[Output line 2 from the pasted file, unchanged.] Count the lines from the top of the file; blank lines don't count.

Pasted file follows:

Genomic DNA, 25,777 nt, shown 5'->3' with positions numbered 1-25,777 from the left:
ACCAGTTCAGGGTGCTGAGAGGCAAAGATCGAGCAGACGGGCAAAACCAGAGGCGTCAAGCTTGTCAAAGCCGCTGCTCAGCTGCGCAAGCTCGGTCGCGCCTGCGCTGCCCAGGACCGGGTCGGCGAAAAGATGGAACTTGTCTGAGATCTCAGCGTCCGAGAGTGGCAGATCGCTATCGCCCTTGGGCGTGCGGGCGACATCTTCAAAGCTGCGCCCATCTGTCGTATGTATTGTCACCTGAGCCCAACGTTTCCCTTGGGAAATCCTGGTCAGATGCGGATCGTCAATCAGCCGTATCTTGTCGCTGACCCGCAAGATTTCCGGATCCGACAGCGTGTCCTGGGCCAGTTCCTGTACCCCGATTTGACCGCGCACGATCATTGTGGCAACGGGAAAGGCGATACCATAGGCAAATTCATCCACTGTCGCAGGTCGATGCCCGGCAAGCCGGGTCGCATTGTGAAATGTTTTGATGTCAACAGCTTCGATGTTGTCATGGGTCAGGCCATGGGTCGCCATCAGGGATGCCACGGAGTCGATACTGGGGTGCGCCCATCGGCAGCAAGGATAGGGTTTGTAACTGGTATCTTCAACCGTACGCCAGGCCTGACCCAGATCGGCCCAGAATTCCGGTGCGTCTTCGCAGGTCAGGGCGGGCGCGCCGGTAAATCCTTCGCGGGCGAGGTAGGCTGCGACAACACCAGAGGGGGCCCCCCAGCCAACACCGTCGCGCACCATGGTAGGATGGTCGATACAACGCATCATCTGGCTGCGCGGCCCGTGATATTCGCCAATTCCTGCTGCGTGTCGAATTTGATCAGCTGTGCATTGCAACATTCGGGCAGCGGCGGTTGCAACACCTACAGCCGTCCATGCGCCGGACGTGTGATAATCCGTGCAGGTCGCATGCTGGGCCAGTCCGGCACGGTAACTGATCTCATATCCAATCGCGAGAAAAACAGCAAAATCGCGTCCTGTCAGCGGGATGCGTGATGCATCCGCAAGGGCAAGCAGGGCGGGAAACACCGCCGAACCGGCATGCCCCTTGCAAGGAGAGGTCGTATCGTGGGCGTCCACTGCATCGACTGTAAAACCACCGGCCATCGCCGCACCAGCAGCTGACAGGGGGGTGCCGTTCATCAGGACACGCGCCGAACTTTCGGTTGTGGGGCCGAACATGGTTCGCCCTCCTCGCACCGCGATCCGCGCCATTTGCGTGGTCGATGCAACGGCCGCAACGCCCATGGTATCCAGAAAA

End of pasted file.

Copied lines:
ACCAGTTCAGGGTGCTGAGAGGCAAAGATCGAGCAGACGGGCAAAACCAGAGGCGTCAAGCTTGTCAAAGCCGCTGCTCAGCTGCGCAAGCTCGGTCGCGCCTGCGCTGCCCAGGACCGGGTCGGCGAAAAGATGGAACTTGTCTGAGATCTCAGCGTCCGAGAGTGGCAGATCGCTATCGCCCTTGGGCGTGCGGGCGACATCTTCAAAGCTGCGCCCATCTGTCGTATGTATTGTCACCTGAGCCCAACGTTTCCCTTGGGAAATCCTGGTCAGATGCGGATCGTCAATCAGCCGTATCTTGTCGCTGACCCGCAAGATTTCCGGATCCGACAGCGTGTCCTGGGCCAGTTCCTGTACCCCGATTTGACCGCGCACGATCATTGTGGCAACGGGAAAGGCGATACCATAGGCAAATTCATCCACTGTCGCAGGTCGATGCCCGGCAAGCCGGGTCGCATTGTGAAATGTTTTGATGTCAACAGCTTCGATGTTGTCATGGGTCAGGCCATGGGTCGCCATCAGGGATGCCACGGAGTCGATACTGGGGTGCGCCCATCGGCAGCAAGGATAGGGTTTGTAACTGGTATCTTCAACCGTACGCCAGGCCTGACCCAGATCGGCCCAGAATTCCGGTGCGTCTTCGCAGGTCAGGGCGGGCGCGCCGGTAAATCCTTCGCGGGCGAGGTAGGCTGCGACAACACCAGAGGGGGCCCCCCAGCCAACACCGTCGCGCACCATGGTAGGATGGTCGATACAACGCATCATCTGGCTGCGCGGCCCGTGATATTCGCCAATTCCTGCTGCGTGTCGAATTTGATCAGCTGTGCATTGCAACATTCGGGCAGCGGCGGTTGCAACACCTACAGCCGTCCATGCGCCGGACGTGTGATAATCCGTGCAGGTCGCATGCTGGGCCAGTCCGGCACGGTAACTGATCTCATATCCAATCGCGAGAAAAACAGCAAAATCGCGTCCTGTCAGCGGGATGCGTGATGCATCCGCAAGGGCAAGCAGGGCGGGAAACACCGCCGAACCGGCATGCCCCTTGCAAGGAGAGGTCGTATCGTGGGCGTCCACTGCATCGACTGTAAAACCACCGGCCATCGCCGCACCAGCAGCTGACAGGGGGGTGCCGTTCATCAGGACACGCGCCGAACTTTCGGTTGTGGGGCCGAACATGGTTCGCCCTCCTCGCACCGCGATCCGCGCCATTTGCGTGGTCGATGCAACGGCCGCAACGCCCATGGTATCCAGAAAA